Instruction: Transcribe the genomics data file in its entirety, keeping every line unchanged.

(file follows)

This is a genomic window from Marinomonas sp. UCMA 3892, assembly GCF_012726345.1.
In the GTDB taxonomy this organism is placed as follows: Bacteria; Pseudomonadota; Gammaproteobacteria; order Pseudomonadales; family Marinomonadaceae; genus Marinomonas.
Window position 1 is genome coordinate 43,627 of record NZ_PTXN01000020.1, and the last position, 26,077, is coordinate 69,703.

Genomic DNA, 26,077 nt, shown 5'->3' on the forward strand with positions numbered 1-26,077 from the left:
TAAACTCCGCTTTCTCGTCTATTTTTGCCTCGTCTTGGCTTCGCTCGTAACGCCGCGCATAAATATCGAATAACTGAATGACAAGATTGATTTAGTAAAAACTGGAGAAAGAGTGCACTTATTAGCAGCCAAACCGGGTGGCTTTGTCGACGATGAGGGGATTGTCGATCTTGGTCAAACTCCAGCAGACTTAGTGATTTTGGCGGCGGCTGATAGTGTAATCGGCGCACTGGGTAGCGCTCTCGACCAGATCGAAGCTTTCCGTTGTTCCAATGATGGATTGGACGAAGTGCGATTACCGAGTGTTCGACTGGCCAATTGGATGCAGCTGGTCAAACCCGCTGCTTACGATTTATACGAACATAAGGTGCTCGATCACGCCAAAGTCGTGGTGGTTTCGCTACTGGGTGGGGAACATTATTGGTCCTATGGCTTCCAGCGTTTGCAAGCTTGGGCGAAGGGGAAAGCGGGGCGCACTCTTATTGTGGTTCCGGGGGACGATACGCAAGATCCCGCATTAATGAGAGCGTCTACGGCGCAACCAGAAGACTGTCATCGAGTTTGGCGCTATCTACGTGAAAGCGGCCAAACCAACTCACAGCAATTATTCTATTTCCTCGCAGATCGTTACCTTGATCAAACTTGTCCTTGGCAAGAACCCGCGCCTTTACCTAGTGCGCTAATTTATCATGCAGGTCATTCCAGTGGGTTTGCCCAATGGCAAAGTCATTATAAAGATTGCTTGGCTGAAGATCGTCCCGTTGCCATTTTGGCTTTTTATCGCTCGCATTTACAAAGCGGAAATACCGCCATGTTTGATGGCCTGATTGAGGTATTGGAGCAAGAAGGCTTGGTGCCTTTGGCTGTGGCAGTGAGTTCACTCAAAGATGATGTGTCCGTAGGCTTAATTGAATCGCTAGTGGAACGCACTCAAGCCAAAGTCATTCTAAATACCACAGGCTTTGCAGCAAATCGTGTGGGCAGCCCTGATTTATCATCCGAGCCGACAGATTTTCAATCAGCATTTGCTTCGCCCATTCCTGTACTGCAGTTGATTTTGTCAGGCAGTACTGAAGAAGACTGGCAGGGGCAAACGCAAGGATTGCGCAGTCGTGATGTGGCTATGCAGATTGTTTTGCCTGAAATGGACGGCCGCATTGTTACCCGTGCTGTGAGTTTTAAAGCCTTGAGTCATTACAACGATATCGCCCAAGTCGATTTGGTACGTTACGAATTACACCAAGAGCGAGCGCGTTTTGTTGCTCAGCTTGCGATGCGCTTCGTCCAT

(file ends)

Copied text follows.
This is a genomic window from Marinomonas sp. UCMA 3892, assembly GCF_012726345.1.
In the GTDB taxonomy this organism is placed as follows: Bacteria; Pseudomonadota; Gammaproteobacteria; order Pseudomonadales; family Marinomonadaceae; genus Marinomonas.
Window position 1 is genome coordinate 43,627 of record NZ_PTXN01000020.1, and the last position, 26,077, is coordinate 69,703.

Genomic DNA, 26,077 nt, shown 5'->3' on the forward strand with positions numbered 1-26,077 from the left:
TAAACTCCGCTTTCTCGTCTATTTTTGCCTCGTCTTGGCTTCGCTCGTAACGCCGCGCATAAATATCGAATAACTGAATGACAAGATTGATTTAGTAAAAACTGGAGAAAGAGTGCACTTATTAGCAGCCAAACCGGGTGGCTTTGTCGACGATGAGGGGATTGTCGATCTTGGTCAAACTCCAGCAGACTTAGTGATTTTGGCGGCGGCTGATAGTGTAATCGGCGCACTGGGTAGCGCTCTCGACCAGATCGAAGCTTTCCGTTGTTCCAATGATGGATTGGACGAAGTGCGATTACCGAGTGTTCGACTGGCCAATTGGATGCAGCTGGTCAAACCCGCTGCTTACGATTTATACGAACATAAGGTGCTCGATCACGCCAAAGTCGTGGTGGTTTCGCTACTGGGTGGGGAACATTATTGGTCCTATGGCTTCCAGCGTTTGCAAGCTTGGGCGAAGGGGAAAGCGGGGCGCACTCTTATTGTGGTTCCGGGGGACGATACGCAAGATCCCGCATTAATGAGAGCGTCTACGGCGCAACCAGAAGACTGTCATCGAGTTTGGCGCTATCTACGTGAAAGCGGCCAAACCAACTCACAGCAATTATTCTATTTCCTCGCAGATCGTTACCTTGATCAAACTTGTCCTTGGCAAGAACCCGCGCCTTTACCTAGTGCGCTAATTTATCATGCAGGTCATTCCAGTGGGTTTGCCCAATGGCAAAGTCATTATAAAGATTGCTTGGCTGAAGATCGTCCCGTTGCCATTTTGGCTTTTTATCGCTCGCATTTACAAAGCGGAAATACCGCCATGTTTGATGGCCTGATTGAGGTATTGGAGCAAGAAGGCTTGGTGCCTTTGGCTGTGGCAGTGAGTTCACTCAAAGATGATGTGTCCGTAGGCTTAATTGAATCGCTAGTGGAACGCACTCAAGCCAAAGTCATTCTAAATACCACAGGCTTTGCAGCAAATCGTGTGGGCAGCCCTGATTTATCATCCGAGCCGACAGATTTTCAATCAGCATTTGCTTCGCCCATTCCTGTACTGCAGTTGATTTTGTCAGGCAGTACTGAAGAAGACTGGCAGGGGCAAACGCAAGGATTGCGCAGTCGTGATGTGGCTATGCAGATTGTTTTGCCTGAAATGGACGGCCGCATTGTTACCCGTGCTGTGAGTTTTAAAGCCTTGAGTCATTACAACGATATCGCCCAAGTCGATTTGGTACGTTACGAATTACACCAAGAGCGAGCGCGTTTTGTTGCTCAGCTTGCGATGCGCTTCGTCCAT